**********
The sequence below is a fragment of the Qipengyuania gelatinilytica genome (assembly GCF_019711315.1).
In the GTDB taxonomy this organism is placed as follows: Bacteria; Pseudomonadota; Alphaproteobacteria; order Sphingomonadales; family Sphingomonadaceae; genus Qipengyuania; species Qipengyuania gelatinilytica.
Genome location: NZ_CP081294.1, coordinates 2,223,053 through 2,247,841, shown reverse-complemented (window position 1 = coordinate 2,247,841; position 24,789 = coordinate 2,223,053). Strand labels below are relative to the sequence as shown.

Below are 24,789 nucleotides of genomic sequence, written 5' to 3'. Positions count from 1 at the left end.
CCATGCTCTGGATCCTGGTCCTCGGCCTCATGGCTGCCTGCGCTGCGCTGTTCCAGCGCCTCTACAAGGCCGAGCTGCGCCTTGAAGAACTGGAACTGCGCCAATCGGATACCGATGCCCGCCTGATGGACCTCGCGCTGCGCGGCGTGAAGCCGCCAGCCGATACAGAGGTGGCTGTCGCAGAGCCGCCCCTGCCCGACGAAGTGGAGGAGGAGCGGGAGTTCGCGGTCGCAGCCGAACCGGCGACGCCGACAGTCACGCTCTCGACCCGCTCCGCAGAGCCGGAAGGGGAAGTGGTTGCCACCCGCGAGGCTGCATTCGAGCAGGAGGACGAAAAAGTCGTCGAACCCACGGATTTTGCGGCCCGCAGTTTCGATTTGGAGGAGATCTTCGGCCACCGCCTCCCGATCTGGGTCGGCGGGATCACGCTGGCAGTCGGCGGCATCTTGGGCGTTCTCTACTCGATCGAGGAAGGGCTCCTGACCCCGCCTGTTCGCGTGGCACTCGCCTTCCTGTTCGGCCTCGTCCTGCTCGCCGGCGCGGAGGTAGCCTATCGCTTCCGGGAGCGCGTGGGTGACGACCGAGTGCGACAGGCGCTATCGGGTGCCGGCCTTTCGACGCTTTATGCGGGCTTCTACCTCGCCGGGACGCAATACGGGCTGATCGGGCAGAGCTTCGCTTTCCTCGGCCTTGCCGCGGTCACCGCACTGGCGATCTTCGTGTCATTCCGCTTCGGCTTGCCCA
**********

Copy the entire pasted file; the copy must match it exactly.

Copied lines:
The sequence below is a fragment of the Qipengyuania gelatinilytica genome (assembly GCF_019711315.1).
In the GTDB taxonomy this organism is placed as follows: Bacteria; Pseudomonadota; Alphaproteobacteria; order Sphingomonadales; family Sphingomonadaceae; genus Qipengyuania; species Qipengyuania gelatinilytica.
Genome location: NZ_CP081294.1, coordinates 2,223,053 through 2,247,841, shown reverse-complemented (window position 1 = coordinate 2,247,841; position 24,789 = coordinate 2,223,053). Strand labels below are relative to the sequence as shown.

Below are 24,789 nucleotides of genomic sequence, written 5' to 3'. Positions count from 1 at the left end.
CCATGCTCTGGATCCTGGTCCTCGGCCTCATGGCTGCCTGCGCTGCGCTGTTCCAGCGCCTCTACAAGGCCGAGCTGCGCCTTGAAGAACTGGAACTGCGCCAATCGGATACCGATGCCCGCCTGATGGACCTCGCGCTGCGCGGCGTGAAGCCGCCAGCCGATACAGAGGTGGCTGTCGCAGAGCCGCCCCTGCCCGACGAAGTGGAGGAGGAGCGGGAGTTCGCGGTCGCAGCCGAACCGGCGACGCCGACAGTCACGCTCTCGACCCGCTCCGCAGAGCCGGAAGGGGAAGTGGTTGCCACCCGCGAGGCTGCATTCGAGCAGGAGGACGAAAAAGTCGTCGAACCCACGGATTTTGCGGCCCGCAGTTTCGATTTGGAGGAGATCTTCGGCCACCGCCTCCCGATCTGGGTCGGCGGGATCACGCTGGCAGTCGGCGGCATCTTGGGCGTTCTCTACTCGATCGAGGAAGGGCTCCTGACCCCGCCTGTTCGCGTGGCACTCGCCTTCCTGTTCGGCCTCGTCCTGCTCGCCGGCGCGGAGGTAGCCTATCGCTTCCGGGAGCGCGTGGGTGACGACCGAGTGCGACAGGCGCTATCGGGTGCCGGCCTTTCGACGCTTTATGCGGGCTTCTACCTCGCCGGGACGCAATACGGGCTGATCGGGCAGAGCTTCGCTTTCCTCGGCCTTGCCGCGGTCACCGCACTGGCGATCTTCGTGTCATTCCGCTTCGGCTTGCCCA